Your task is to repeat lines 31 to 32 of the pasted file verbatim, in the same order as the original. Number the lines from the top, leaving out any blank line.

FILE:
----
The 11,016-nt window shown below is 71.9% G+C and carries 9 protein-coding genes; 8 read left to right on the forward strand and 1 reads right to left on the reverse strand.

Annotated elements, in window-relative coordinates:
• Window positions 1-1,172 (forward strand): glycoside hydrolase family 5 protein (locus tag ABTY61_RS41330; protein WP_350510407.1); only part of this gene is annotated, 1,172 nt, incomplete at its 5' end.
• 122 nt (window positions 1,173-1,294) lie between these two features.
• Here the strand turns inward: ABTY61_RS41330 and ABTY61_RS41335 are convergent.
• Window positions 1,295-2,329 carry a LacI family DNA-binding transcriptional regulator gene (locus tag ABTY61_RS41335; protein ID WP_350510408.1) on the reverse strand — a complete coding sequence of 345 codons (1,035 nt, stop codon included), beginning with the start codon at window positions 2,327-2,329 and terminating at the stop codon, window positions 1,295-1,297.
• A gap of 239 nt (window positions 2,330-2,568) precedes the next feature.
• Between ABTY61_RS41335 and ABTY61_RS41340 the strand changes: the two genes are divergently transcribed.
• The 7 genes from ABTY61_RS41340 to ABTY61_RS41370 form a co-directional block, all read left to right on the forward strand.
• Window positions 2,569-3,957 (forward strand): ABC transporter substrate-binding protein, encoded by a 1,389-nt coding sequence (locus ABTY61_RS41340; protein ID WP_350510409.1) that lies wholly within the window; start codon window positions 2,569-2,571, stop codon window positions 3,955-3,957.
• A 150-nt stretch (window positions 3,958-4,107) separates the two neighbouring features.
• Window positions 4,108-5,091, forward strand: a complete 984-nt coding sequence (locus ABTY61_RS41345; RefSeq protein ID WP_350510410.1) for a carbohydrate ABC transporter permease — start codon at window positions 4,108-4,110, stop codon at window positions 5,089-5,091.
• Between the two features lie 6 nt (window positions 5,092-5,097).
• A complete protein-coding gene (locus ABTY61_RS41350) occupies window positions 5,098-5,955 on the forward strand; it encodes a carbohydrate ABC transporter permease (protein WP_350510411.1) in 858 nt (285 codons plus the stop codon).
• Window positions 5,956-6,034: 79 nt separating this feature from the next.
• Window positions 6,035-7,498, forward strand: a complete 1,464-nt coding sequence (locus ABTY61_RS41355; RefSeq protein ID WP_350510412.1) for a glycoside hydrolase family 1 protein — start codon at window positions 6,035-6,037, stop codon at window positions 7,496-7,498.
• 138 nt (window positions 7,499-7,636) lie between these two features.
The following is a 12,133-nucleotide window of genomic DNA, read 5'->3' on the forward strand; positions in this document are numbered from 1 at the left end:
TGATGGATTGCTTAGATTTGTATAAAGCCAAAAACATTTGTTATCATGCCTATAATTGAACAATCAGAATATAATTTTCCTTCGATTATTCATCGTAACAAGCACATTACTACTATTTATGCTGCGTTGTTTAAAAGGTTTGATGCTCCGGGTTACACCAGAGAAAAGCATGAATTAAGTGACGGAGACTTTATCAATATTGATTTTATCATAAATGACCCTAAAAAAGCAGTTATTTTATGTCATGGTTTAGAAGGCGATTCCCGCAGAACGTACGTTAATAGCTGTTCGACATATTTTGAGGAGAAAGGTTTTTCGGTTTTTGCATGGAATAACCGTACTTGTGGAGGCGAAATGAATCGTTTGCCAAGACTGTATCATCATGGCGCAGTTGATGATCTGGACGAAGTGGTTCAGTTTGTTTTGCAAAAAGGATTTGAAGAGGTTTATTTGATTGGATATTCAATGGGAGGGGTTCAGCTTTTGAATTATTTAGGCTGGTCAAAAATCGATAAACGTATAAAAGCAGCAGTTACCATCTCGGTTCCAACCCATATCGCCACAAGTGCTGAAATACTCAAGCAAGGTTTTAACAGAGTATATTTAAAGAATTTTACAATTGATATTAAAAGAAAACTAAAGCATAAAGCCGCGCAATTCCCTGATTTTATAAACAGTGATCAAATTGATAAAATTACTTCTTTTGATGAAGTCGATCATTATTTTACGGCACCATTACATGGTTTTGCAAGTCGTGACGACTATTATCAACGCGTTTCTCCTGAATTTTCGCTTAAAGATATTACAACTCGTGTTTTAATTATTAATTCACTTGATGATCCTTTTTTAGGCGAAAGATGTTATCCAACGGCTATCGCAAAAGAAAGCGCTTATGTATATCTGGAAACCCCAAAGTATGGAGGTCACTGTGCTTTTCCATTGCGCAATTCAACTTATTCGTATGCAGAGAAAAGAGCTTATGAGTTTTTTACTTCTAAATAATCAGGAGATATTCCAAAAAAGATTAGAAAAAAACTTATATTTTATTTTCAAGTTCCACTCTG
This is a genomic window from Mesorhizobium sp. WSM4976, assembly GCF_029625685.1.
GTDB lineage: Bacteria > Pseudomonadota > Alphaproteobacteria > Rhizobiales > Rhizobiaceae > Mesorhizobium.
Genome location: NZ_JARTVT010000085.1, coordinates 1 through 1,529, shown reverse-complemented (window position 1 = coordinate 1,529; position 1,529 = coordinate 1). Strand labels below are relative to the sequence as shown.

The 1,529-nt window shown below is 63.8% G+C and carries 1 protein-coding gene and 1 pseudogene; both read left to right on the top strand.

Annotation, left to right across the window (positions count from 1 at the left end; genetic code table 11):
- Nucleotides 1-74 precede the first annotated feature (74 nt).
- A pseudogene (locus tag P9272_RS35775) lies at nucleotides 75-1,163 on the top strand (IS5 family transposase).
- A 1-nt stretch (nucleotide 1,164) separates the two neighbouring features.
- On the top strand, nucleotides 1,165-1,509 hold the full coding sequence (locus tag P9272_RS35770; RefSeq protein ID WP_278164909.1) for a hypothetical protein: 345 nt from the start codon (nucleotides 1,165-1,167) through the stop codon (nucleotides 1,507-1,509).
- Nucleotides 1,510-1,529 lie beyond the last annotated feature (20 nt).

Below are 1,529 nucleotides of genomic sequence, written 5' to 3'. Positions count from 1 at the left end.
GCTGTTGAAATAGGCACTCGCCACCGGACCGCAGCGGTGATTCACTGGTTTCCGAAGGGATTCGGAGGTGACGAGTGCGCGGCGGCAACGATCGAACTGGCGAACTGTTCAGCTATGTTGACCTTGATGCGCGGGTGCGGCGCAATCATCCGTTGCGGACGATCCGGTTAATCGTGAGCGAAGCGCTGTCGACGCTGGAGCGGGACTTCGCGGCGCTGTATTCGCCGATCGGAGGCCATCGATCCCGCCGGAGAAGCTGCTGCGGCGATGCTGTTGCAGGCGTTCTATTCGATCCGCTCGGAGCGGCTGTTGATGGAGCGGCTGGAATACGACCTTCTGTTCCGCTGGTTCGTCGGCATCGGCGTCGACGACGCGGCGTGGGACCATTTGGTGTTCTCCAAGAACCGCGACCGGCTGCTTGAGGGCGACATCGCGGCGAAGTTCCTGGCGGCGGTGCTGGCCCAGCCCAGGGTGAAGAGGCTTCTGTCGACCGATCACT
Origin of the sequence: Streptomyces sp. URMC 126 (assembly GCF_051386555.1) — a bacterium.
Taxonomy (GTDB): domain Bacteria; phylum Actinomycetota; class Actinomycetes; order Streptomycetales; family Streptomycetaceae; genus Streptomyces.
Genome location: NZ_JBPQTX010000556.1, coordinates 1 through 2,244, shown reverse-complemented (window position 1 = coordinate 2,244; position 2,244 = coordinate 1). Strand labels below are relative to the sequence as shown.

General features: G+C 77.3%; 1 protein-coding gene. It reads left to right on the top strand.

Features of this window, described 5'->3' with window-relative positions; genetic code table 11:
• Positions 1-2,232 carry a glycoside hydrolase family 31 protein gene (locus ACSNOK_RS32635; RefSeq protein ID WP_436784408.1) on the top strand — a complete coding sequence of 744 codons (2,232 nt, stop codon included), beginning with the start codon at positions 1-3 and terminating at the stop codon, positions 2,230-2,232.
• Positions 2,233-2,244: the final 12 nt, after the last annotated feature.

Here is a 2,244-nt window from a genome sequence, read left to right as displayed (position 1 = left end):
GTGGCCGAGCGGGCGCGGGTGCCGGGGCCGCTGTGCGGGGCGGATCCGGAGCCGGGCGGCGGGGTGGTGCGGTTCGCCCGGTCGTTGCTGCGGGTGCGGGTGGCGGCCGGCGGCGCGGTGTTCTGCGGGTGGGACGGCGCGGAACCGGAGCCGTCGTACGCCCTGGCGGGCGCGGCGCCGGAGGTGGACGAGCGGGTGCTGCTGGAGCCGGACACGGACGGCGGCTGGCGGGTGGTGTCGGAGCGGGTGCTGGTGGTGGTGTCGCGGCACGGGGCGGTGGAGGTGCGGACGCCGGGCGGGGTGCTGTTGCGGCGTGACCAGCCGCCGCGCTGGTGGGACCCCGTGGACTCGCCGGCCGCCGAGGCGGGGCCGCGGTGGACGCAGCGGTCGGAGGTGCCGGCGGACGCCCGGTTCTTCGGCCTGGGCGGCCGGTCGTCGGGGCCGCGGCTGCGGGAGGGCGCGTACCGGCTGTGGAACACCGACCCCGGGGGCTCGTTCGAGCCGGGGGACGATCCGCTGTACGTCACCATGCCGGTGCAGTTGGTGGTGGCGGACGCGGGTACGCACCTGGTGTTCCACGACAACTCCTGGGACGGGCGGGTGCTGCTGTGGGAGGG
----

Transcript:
GCTGTTGAAATAGGCACTCGCCACCGGACCGCAGCGGTGATTCACTGGTTTCCGAAGGGATTCGGAGGTGACGAGTGCGCGGCGGCAACGATCGAACTGGCGAACTGTTCAGCTATGTTGACCTTGATGCGCGGGTGCGGCGCAATCATCCGTTGCGGACGATCCGGTTAATCGTGAGCGAAGCGCTGTCGACGCTGGAGCGGGACTTCGCGGCGCTGTATTCGCCGATCGGAGGCCATCGATCCCGCCGGAGAAGCTGCTGCGGCGATGCTGTTGCAGGCGTTCTATTCGATCCGCTCGGAGCGGCTGTTGATGGAGCGGCTGGAATACGACCTTCTGTTCCGCTGGTTCGTCGGCATCGGCGTCGACGACGCGGCGTGGGACCATTTGGTGTTCTCCAAGAACCGCGACCGGCTGCTTGAGGGCGACATCGCGGCGAAGTTCCTGGCGGCGGTGCTGGCCCAGCCCAGGGTGAAGAGGCTTCTGTCGACCGATCACT
Origin of the sequence: Streptomyces sp. URMC 126 (assembly GCF_051386555.1) — a bacterium.